I wouldn't close up the ventilation on the door either, that's the majority of the ventilation in your coop right now. The heat source should be placed on one side of the door or the other, so the walls can provide the draft protection you need.

80 degrees overall is really a lot warmer than I ever have my chicks at outside. We usually are around 40F to 60F when the chicks are being brooded. I leave all the ventilation open and the only solid walls are the ones immediately around the heat pad itself.
One more question: if you had to guess, how close to the ground do you think it should be for starters? Three inches? Closer? I don’t know how small chicks really are... I’ve only had direct contact with chickens.
 

rosemarythyme

Scarborough Fair
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One more question: if you had to guess, how close to the ground do you think it should be for starters? Three inches? Closer? I don’t know how small chicks really are... I’ve only had direct contact with chickens.

Do you have yours flat or curved like a cave/upside-down U? If flat, slant it if possible, so one side sits higher than the other - like low side is maybe 1.5"-2" off the ground, higher side is maybe 3". If it's curved then maybe around 3" at the center, and the sides will provide warmth. I've seen curved ones set on a slant too.

I do mine a bit different than most, I have it in a U shape so the center sits low and sides are high (I'm trying to approximate a hen's belly). Then I add in extra shavings so it's only about a 1" clearance in the center. If they want to be really warm they crawl down under the middle, otherwise they sort of press against a side. But admittedly this is not a efficient set up as it doesn't have capacity for many chicks.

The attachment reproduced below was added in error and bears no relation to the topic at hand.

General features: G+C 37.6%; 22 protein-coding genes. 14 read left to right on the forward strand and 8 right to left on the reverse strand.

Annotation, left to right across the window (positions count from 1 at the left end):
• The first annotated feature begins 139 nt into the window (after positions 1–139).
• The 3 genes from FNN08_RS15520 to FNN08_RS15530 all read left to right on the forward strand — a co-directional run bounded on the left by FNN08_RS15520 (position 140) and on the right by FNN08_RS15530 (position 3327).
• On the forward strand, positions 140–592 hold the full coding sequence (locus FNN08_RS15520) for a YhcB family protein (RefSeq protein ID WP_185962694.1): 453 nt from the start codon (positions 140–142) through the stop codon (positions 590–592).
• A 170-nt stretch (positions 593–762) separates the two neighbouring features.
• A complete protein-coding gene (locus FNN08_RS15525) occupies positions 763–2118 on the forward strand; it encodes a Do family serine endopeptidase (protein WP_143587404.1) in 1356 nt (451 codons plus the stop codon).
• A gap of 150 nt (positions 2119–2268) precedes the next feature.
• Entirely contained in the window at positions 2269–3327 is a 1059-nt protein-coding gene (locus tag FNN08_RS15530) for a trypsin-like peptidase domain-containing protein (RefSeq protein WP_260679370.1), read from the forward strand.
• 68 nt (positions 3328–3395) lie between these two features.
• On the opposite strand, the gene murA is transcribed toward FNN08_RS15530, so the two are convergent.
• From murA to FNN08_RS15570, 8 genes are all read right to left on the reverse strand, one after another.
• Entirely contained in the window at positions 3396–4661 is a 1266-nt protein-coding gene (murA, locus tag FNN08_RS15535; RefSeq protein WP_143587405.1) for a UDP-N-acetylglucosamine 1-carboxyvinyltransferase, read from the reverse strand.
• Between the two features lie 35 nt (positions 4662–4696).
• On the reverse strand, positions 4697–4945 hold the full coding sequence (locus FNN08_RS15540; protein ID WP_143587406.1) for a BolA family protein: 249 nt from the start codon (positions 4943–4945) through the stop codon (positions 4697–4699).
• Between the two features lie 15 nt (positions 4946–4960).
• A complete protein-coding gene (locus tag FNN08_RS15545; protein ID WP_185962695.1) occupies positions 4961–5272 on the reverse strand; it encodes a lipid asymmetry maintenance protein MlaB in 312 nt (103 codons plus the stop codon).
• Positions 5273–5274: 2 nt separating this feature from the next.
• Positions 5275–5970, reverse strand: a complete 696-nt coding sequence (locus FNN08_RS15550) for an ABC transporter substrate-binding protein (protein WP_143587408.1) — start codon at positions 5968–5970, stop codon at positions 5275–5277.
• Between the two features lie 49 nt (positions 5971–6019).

ThatTeowonna

Songster
Oct 12, 2020
204
374
121
Columbia, SC
Do you have yours flat or curved like a cave/upside-down U? If flat, slant it if possible, so one side sits higher than the other - like low side is maybe 1.5"-2" off the ground, higher side is maybe 3". If it's curved then maybe around 3" at the center, and the sides will provide warmth. I've seen curved ones set on a slant too.

I do mine a bit different than most, I have it in a U shape so the center sits low and sides are high (I'm trying to approximate a hen's belly). Then I add in extra shavings so it's only about a 1" clearance in the center. If they want to be really warm they crawl down under the middle, otherwise they sort of press against a side. But admittedly this is not a efficient set up as it doesn't have capacity for many chicks.
Mine was more like yours. Thanks again. Maybe I’ll go back to sleep now.
 

janiedoe

Free Ranging
Premium Feather Member
May 7, 2017
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Do you have yours flat or curved like a cave/upside-down U? If flat, slant it if possible, so one side sits higher than the other - like low side is maybe 1.5"-2" off the ground, higher side is maybe 3". If it's curved then maybe around 3" at the center, and the sides will provide warmth. I've seen curved ones set on a slant too.